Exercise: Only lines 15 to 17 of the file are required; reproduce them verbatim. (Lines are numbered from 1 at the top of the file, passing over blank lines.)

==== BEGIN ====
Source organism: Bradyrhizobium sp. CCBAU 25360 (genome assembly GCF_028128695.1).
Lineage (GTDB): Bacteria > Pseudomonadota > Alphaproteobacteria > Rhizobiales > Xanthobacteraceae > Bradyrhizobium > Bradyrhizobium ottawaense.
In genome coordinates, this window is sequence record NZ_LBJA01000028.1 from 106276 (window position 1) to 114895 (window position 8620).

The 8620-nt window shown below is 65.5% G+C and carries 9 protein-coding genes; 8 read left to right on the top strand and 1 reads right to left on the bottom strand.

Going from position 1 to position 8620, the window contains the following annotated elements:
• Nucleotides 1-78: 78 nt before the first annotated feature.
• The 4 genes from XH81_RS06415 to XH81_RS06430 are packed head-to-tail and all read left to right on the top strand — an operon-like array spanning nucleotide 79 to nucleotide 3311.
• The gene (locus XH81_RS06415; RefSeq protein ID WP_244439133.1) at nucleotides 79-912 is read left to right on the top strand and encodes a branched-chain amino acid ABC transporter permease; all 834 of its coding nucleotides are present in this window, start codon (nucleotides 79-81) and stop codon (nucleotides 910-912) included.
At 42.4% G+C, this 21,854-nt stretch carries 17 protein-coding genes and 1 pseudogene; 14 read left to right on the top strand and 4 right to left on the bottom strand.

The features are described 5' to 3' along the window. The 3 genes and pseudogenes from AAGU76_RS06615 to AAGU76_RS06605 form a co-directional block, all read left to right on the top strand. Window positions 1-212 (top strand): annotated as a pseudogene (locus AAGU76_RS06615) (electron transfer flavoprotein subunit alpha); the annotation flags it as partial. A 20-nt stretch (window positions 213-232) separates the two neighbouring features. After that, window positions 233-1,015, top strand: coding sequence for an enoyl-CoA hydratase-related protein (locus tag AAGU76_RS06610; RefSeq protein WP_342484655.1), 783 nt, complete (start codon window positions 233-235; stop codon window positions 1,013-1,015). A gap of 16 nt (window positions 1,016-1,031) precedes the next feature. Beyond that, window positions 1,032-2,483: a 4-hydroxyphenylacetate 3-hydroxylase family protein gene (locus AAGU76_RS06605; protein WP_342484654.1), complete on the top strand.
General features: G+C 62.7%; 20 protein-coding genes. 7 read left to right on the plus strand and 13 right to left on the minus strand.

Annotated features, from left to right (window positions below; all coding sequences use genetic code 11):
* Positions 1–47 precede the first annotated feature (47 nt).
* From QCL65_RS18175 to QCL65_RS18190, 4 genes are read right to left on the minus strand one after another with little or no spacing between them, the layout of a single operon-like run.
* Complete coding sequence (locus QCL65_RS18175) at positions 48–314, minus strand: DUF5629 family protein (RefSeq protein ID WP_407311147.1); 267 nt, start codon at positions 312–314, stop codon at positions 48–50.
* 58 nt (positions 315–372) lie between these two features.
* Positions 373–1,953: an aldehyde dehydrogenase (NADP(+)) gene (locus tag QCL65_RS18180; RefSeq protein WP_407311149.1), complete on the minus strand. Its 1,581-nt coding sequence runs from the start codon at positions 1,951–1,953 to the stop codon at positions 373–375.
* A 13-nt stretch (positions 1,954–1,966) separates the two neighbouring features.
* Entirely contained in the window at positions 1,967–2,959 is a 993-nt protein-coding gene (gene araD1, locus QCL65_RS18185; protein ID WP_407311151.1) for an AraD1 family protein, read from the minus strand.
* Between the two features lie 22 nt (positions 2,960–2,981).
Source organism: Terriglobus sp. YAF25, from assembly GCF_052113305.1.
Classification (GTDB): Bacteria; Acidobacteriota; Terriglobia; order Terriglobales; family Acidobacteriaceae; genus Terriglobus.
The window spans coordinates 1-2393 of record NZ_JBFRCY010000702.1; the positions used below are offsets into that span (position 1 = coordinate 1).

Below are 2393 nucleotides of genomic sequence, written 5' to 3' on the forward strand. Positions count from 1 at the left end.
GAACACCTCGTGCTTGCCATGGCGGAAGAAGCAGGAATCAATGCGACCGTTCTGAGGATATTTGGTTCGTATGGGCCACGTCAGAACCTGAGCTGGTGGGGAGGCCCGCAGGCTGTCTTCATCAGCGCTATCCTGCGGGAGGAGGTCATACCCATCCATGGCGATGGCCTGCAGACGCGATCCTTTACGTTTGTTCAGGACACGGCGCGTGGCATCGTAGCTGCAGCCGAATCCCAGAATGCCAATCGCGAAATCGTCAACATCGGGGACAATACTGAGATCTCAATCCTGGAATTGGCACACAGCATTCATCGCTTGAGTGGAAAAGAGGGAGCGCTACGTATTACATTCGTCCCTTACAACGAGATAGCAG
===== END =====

* Complete coding sequence (locus QCL65_RS18175) at positions 48–314, minus strand: DUF5629 family protein (RefSeq protein ID WP_407311147.1); 267 nt, start codon at positions 312–314, stop codon at positions 48–50.
* 58 nt (positions 315–372) lie between these two features.
* Positions 373–1,953: an aldehyde dehydrogenase (NADP(+)) gene (locus tag QCL65_RS18180; RefSeq protein WP_407311149.1), complete on the minus strand. Its 1,581-nt coding sequence runs from the start codon at positions 1,951–1,953 to the stop codon at positions 373–375.